The tech giant Meta, widely known under its previous name Facebook, seems to be eyeing a way to allow users to offer video classes.
Since at least last year, Meta has experimented with Facebook Classes, a program designed to make online instruction through its platform smoother. A consultant recently noticed a company announcement about the features in the U.K. version of the platform and shared a screenshot on Twitter.
The service is an extension of the company’s paid live events feature. Users who follow Meta’s monetization policies can offer paid live events, allowing them to offer things like cooking classes or fundraisers.
The company did not respond to questions about the program. But recent reports have speculated that the company could “bootstrap an online course ecosystem.”
The program is reportedly active in the UK, but the latest trial is looking to extend that into Canada and the U.S. The trial run, which is now closed, included an “instructor community” of people who will live-stream classes on Messenger and through the Classes feature for $300 and other small rewards. A “Facebook Classes Instructor” group shows roughly 3,100 people signed up to trial the program.
For now, Meta isn’t taking a cut of live events. Meta has said that it won’t collect fees on paid event transactions through 2023 to help small businesses recover from the pandemic.
The move would thrust Meta into what experts describe as a highly fragmented and competitive market.
Facebook Classes has been compared to Udemy, an online course platform which raised hundreds of millions of dollars during the pandemic based on the idea that anyone can teach video classes. Meta’s offering appears to be more tied to live events, though.
That puts Meta in a different space than companies that offer massive open online courses, or MOOCs—which tend to focus more on upskilling and that offer certificates intended for professional advancement, experts say. That MOOC space includes online learning platform and edtech “unicorn” Coursera, which went public last year, and edX, which lost its nonprofit status when it was bought by the for-profit company 2U last year. Coursera already offers courses from corporations—including Meta—as part of its strategy to help colleges staunch the bleeding from two years of consecutive enrollment losses.
Meta’s learning offering could be most trouble for other tech behemoths like Google Classroom and Microsoft Teams, according to some speculations.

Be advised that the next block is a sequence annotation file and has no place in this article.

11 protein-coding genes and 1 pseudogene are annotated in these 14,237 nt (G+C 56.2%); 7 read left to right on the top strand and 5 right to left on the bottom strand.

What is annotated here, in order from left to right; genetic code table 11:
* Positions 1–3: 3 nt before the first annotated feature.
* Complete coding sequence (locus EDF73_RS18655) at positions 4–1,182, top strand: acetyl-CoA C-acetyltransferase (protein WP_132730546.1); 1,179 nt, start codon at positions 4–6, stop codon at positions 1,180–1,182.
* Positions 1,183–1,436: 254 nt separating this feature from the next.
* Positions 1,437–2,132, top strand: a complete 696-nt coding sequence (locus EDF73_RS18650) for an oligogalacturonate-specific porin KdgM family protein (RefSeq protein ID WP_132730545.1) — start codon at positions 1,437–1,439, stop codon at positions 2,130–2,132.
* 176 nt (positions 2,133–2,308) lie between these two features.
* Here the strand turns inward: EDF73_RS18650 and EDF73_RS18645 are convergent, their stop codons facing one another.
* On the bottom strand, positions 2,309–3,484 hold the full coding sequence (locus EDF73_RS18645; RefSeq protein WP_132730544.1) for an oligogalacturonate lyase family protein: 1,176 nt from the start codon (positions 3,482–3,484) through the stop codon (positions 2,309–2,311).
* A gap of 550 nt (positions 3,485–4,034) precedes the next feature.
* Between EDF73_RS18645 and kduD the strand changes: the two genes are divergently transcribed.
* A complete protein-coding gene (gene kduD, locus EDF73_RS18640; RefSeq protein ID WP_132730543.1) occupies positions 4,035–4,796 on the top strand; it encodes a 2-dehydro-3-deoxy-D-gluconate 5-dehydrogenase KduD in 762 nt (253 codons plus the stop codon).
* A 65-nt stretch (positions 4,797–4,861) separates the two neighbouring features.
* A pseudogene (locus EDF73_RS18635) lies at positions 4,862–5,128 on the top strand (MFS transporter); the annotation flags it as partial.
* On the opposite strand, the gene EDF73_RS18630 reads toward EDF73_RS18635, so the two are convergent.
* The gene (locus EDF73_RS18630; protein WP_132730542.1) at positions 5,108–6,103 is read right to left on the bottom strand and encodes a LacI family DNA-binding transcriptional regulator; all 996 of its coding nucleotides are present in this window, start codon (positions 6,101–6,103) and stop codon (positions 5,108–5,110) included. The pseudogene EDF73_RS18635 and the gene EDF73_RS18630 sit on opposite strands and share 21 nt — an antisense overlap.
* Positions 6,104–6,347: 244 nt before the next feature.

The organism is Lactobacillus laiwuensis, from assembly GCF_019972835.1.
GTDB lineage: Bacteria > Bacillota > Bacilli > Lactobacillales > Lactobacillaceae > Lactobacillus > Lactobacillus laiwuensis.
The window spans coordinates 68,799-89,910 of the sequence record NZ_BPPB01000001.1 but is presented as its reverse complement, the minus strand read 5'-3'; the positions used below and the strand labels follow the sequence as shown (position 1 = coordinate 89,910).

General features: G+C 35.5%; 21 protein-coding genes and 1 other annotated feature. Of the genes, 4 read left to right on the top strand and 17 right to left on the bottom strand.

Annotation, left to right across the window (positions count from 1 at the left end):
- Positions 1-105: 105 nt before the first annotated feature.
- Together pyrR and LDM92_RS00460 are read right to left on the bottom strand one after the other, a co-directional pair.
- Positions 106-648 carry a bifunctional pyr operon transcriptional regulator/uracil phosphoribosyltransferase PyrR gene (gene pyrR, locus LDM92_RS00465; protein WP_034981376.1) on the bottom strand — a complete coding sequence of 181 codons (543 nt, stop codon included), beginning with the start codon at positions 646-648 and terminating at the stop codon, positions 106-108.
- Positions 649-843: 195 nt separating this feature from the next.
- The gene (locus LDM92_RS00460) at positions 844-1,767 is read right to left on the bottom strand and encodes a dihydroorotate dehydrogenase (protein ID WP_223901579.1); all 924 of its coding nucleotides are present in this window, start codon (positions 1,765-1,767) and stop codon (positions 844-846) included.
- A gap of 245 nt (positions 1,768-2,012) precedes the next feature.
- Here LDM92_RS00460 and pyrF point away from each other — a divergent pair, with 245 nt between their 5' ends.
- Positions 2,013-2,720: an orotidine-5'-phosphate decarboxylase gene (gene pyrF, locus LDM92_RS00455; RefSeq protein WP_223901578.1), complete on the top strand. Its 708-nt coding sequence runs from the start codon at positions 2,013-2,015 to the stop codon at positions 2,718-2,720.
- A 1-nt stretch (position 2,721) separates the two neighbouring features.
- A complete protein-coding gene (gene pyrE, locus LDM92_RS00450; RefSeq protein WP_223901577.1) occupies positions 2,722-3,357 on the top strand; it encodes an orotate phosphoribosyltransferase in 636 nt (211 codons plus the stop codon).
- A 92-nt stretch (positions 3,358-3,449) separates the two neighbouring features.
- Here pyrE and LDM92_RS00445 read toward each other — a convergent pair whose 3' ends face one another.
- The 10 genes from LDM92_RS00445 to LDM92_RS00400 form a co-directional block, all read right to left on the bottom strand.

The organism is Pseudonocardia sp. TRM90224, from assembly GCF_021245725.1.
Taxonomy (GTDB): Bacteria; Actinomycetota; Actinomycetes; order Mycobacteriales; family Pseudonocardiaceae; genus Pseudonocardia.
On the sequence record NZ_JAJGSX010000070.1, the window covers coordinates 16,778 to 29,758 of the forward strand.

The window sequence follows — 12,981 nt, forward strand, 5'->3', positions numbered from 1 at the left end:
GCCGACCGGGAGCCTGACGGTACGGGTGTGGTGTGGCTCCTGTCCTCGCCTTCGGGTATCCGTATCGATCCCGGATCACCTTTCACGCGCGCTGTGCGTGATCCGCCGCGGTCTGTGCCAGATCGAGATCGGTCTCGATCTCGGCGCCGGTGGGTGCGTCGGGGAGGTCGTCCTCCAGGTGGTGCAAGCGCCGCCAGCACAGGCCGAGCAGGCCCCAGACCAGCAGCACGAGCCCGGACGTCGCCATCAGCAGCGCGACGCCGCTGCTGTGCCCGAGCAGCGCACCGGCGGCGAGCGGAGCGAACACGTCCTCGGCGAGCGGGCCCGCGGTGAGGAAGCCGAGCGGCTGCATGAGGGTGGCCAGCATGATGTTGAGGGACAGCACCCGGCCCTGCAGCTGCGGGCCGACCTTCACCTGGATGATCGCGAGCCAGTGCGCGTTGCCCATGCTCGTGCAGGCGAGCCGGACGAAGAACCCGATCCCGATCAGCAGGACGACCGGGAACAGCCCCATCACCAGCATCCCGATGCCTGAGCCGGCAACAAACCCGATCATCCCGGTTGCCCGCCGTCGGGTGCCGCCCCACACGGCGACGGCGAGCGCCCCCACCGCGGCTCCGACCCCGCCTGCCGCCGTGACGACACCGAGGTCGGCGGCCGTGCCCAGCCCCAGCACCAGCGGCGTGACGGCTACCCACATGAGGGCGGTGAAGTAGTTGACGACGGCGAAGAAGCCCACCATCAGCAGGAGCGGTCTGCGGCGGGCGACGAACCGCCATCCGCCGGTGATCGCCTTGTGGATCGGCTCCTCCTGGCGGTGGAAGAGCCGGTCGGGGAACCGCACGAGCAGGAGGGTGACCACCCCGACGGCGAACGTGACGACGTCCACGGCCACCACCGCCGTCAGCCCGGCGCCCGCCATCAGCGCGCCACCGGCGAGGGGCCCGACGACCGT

Either way, Meta’s possible entrance into the market plays into a long-standing fear of big tech in the edtech industry.
There’s always been a worry that the tech titans will step in and disrupt education specialists, says Sean Gallagher, executive director of Northeastern University’s Center for the Future of Higher Education and Talent Strategy. There was speculation early on in the development of the Blackboard learning management system, for example, that a company like IBM or Microsoft would acquire a company and eat the market for LMSes.
Not A Gold Rush
The edtech market may not seem as attractive to new entries at the moment.
The market has faded in recent months, and even companies that were performing spectacularly only a year ago have taken a hit. Udemy’s stock, for example, is down. And so Meta wouldn’t be jumping into a booming market.
Gallagher isn’t convinced that Meta will move into education anytime soon. And even if they do, they may not necessarily succeed in the category, even though they’re large and have a lot of capital.
They’ve stepped into other markets in order to disrupt them only to fail to pull it off, Gallagher says. For instance, the company tried “Facebook Deals” back around 2010, which tried to disrupt the discount company Groupon. And it has tried to move into the job search category against companies like Indeed and LinkedIn, with limited success.
One key advantage that Meta holds, however, is in advertising, where it’s already a big player that controls its own advertising network, Gallagher says. For scaling and growing a business in education, he adds, marketing is crucial.